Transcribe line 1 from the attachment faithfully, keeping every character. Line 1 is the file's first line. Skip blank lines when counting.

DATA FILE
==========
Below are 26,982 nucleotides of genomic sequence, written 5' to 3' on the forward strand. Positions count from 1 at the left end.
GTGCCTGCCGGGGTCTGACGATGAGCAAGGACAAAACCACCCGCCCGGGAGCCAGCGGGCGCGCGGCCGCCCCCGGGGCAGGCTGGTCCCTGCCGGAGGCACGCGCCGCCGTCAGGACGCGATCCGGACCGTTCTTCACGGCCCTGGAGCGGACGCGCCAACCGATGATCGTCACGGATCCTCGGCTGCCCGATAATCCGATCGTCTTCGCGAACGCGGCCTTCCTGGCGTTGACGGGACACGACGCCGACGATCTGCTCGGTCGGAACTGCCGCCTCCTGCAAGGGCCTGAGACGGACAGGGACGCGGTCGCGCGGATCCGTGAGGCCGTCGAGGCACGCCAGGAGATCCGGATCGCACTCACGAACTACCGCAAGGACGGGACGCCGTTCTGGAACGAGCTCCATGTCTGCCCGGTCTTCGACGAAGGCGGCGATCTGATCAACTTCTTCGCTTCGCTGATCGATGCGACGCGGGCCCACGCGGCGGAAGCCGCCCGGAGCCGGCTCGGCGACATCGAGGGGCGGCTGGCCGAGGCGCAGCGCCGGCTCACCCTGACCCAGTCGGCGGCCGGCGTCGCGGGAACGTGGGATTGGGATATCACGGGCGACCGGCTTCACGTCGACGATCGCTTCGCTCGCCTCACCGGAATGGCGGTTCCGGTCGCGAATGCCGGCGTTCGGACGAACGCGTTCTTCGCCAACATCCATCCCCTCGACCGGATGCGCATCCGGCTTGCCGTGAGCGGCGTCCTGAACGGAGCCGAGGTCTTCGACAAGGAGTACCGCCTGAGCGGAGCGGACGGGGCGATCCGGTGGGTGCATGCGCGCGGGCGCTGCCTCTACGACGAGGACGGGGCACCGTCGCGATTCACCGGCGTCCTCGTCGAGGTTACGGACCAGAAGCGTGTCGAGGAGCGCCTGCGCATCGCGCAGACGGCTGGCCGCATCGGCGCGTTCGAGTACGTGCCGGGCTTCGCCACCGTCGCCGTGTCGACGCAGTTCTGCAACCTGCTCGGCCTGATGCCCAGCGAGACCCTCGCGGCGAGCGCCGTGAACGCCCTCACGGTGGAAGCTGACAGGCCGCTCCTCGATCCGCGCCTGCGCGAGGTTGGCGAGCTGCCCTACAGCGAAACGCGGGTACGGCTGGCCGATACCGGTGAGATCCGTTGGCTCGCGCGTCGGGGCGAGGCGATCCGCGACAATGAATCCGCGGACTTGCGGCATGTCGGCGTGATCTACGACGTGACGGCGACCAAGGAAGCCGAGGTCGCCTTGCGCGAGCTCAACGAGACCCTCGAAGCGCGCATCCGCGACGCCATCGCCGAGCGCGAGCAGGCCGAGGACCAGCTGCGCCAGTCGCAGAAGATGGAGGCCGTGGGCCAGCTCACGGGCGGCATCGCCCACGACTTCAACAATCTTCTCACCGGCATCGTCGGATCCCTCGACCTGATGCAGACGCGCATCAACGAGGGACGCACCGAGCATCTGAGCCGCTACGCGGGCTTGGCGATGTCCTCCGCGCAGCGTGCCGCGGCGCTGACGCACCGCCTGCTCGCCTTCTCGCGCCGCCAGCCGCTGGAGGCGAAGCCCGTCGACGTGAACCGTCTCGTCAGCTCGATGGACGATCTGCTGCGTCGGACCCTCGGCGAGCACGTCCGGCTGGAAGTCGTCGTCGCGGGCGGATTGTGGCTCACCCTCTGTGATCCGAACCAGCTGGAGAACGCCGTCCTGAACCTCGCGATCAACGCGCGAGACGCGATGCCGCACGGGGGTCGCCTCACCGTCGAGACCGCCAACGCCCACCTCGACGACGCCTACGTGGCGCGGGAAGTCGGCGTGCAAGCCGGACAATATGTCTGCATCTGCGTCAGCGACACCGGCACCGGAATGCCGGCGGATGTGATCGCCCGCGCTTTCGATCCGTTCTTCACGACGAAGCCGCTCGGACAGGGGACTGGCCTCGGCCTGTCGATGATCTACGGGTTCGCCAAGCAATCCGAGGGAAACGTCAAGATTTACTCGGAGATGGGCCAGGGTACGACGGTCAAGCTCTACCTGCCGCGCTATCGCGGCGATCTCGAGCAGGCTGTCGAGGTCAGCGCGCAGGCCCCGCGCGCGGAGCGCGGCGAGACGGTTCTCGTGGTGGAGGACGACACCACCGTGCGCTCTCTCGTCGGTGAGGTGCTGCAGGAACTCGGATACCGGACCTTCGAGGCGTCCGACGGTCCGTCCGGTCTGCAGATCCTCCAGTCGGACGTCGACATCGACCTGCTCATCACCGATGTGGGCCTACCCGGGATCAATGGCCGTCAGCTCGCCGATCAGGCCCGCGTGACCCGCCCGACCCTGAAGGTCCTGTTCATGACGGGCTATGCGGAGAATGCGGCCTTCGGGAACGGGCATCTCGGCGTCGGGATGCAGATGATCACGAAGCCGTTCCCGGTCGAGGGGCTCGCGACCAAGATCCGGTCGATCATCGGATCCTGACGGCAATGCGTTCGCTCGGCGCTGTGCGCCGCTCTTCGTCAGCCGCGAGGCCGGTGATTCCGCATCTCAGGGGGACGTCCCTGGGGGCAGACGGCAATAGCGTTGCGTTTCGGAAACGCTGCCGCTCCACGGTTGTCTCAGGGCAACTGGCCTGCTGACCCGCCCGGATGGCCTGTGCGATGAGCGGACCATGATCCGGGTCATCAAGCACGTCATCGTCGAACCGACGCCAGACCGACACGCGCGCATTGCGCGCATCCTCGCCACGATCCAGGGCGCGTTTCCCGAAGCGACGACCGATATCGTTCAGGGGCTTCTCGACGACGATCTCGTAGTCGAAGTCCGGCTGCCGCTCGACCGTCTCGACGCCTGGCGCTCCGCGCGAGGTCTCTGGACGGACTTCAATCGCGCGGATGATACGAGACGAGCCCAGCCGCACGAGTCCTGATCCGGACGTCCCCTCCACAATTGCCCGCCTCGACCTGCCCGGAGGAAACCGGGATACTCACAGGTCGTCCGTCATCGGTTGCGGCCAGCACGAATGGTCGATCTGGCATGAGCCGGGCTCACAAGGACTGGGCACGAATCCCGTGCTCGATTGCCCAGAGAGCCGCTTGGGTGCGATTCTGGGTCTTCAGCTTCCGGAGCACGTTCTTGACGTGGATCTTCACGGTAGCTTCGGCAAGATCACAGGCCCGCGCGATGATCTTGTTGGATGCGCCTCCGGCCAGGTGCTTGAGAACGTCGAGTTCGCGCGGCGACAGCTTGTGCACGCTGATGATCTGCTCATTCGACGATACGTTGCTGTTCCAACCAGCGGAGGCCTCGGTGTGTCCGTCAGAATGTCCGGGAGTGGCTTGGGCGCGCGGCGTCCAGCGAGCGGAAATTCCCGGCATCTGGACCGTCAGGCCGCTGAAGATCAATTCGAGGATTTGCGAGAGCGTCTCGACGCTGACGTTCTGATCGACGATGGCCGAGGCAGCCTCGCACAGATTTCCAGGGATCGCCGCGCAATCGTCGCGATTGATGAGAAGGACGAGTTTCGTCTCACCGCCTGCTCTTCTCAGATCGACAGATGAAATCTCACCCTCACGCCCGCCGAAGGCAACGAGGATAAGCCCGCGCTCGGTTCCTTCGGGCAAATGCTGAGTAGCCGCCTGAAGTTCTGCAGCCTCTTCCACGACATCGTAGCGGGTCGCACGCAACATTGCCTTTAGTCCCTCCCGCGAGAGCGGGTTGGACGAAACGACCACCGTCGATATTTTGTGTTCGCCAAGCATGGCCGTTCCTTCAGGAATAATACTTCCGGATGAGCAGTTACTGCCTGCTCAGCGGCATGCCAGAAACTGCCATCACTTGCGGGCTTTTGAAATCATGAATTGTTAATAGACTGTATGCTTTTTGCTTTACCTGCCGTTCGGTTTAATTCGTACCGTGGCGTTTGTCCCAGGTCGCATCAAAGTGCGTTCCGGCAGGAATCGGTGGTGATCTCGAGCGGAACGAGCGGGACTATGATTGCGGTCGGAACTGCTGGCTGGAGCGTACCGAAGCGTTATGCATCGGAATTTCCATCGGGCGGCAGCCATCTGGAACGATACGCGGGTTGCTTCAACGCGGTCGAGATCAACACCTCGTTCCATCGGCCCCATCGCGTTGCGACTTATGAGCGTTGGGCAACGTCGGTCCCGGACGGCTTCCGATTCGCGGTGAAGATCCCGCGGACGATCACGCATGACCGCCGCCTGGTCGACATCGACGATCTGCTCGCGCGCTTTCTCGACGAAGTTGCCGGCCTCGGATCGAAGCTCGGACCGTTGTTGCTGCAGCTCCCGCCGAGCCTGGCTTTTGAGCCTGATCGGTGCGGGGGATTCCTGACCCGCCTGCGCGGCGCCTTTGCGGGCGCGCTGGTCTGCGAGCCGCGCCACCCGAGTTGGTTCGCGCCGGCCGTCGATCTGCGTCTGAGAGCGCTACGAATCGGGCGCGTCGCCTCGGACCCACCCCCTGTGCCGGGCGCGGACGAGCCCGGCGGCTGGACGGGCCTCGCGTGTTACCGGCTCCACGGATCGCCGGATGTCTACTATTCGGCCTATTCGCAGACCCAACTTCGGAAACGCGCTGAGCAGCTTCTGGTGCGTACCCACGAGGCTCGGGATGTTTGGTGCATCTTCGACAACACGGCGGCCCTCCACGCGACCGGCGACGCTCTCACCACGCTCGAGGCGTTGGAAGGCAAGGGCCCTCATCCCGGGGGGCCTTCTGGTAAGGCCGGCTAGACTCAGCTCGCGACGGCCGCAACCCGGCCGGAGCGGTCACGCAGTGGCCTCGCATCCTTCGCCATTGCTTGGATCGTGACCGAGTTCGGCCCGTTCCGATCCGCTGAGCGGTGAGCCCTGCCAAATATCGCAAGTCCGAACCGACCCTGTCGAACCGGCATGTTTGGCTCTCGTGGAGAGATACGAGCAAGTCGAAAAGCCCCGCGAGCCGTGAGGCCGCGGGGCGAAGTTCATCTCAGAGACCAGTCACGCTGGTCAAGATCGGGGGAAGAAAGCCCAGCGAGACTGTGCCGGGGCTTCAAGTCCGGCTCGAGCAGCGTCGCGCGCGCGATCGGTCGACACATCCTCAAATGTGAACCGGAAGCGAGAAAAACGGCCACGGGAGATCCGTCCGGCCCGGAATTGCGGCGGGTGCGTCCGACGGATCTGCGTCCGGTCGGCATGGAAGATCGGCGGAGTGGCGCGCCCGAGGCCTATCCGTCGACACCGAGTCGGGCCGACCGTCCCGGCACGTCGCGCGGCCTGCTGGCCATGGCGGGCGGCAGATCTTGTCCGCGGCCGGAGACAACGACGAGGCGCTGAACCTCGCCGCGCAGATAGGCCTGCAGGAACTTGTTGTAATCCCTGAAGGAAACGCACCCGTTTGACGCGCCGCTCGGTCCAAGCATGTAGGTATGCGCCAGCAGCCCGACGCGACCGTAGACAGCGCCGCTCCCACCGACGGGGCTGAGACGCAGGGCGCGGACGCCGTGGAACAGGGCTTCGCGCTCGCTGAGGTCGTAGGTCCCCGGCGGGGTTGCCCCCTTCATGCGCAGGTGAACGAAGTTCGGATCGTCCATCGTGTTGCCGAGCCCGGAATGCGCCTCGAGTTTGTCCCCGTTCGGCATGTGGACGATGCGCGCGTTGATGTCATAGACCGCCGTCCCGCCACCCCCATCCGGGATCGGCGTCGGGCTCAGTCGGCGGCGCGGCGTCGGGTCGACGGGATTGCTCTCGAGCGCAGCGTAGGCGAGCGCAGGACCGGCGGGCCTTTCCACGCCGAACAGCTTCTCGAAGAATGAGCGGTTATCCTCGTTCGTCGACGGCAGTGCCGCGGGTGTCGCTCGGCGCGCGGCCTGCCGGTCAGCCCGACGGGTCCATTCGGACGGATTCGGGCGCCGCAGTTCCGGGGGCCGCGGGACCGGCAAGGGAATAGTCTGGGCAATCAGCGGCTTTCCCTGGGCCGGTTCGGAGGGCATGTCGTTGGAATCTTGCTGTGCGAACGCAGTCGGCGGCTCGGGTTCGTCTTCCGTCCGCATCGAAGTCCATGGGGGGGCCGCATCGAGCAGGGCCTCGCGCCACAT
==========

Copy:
Below are 26,982 nucleotides of genomic sequence, written 5' to 3' on the forward strand. Positions count from 1 at the left end.